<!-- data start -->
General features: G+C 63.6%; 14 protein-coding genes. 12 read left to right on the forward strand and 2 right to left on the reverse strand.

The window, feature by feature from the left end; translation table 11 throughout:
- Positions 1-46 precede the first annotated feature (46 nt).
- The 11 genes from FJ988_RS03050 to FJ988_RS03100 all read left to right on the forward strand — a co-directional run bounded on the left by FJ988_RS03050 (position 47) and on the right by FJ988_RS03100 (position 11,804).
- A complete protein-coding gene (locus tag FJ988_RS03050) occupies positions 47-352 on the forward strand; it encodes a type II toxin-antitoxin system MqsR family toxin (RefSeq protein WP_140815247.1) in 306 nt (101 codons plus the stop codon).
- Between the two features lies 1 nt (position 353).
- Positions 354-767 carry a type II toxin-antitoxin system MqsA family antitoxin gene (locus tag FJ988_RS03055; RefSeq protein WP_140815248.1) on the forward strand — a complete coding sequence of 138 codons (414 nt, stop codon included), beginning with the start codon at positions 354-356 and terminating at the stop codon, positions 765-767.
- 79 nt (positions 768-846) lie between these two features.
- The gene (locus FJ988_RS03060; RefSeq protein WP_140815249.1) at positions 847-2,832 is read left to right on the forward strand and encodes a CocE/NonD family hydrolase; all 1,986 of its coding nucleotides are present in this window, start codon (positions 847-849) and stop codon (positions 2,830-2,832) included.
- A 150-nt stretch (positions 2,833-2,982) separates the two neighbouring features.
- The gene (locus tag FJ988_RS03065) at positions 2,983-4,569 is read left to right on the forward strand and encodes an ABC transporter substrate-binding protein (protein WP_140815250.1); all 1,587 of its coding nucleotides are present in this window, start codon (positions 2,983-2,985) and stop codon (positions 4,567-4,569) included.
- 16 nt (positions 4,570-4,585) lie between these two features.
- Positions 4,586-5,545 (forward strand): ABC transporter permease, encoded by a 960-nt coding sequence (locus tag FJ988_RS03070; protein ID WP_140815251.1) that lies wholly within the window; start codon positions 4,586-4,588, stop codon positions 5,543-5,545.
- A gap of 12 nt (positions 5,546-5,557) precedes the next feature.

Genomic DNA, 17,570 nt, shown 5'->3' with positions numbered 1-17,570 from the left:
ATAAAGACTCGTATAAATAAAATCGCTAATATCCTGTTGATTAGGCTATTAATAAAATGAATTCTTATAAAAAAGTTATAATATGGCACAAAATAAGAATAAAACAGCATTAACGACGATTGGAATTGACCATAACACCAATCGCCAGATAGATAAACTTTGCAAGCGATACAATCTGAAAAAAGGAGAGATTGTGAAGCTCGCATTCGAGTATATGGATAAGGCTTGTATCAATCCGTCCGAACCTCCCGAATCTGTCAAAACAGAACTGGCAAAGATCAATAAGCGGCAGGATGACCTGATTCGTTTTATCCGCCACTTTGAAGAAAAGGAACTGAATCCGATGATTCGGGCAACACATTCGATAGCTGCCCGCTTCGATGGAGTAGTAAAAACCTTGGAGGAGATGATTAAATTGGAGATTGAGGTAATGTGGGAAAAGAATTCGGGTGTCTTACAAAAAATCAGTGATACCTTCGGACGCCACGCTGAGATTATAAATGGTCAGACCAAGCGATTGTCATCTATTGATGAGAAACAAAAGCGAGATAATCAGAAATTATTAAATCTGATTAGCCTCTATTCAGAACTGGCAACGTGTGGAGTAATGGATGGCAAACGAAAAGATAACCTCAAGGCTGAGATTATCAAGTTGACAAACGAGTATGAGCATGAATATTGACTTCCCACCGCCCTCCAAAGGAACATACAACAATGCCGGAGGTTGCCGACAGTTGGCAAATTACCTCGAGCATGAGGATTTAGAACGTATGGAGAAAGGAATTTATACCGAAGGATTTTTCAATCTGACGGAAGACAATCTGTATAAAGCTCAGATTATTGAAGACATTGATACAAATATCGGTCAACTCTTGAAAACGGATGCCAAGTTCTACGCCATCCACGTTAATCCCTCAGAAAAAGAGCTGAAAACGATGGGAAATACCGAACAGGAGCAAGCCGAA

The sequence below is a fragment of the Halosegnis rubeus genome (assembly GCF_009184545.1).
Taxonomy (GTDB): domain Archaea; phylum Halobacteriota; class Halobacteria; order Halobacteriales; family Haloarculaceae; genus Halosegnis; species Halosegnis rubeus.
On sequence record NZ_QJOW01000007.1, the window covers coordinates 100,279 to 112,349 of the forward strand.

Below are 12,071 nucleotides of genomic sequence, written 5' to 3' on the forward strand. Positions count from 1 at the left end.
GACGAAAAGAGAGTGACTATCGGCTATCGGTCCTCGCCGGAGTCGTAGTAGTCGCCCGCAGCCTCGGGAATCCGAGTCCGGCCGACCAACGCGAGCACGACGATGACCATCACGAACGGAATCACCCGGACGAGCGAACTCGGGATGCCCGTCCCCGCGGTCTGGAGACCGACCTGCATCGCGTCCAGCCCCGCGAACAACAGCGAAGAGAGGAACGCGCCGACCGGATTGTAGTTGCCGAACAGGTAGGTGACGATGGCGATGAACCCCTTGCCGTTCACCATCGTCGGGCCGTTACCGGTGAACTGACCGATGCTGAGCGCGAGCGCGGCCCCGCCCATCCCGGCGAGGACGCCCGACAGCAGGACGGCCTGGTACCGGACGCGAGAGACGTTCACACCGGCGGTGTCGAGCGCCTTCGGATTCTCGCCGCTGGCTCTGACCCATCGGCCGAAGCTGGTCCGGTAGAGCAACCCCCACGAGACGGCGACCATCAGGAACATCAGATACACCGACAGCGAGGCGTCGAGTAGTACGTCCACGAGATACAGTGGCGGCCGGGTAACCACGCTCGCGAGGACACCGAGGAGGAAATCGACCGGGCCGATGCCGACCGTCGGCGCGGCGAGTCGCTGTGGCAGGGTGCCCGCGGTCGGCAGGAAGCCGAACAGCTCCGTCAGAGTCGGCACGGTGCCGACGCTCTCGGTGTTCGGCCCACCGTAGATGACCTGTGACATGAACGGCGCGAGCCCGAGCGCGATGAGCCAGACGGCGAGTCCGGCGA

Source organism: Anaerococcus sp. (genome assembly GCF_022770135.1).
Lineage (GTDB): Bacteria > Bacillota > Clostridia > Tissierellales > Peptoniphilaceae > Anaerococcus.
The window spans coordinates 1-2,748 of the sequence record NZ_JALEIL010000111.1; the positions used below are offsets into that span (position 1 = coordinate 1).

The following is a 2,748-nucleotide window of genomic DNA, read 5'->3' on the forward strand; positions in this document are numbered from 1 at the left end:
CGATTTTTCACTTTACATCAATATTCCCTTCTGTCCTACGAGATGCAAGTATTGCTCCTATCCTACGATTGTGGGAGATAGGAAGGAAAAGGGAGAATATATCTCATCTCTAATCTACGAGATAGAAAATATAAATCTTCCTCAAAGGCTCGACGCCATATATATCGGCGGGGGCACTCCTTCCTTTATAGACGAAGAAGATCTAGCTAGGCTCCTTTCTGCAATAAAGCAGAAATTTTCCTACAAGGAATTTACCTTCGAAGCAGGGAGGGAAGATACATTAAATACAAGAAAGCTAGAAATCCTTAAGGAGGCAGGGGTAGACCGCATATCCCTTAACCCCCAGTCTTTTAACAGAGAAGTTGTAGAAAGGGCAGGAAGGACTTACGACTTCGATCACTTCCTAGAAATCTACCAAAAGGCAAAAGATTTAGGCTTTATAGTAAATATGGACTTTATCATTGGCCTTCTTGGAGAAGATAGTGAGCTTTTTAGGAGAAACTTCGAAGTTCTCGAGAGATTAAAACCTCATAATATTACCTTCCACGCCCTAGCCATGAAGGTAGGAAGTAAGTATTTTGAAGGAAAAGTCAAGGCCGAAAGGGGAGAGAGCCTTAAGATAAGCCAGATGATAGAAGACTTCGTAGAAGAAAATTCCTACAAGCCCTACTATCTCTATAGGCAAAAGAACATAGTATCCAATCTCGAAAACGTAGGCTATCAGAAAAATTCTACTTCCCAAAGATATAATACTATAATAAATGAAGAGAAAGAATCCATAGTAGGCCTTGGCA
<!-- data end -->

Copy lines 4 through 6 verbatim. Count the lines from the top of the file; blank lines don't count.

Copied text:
- The 11 genes from FJ988_RS03050 to FJ988_RS03100 all read left to right on the forward strand — a co-directional run bounded on the left by FJ988_RS03050 (position 47) and on the right by FJ988_RS03100 (position 11,804).
- A complete protein-coding gene (locus tag FJ988_RS03050) occupies positions 47-352 on the forward strand; it encodes a type II toxin-antitoxin system MqsR family toxin (RefSeq protein WP_140815247.1) in 306 nt (101 codons plus the stop codon).
- Between the two features lies 1 nt (position 353).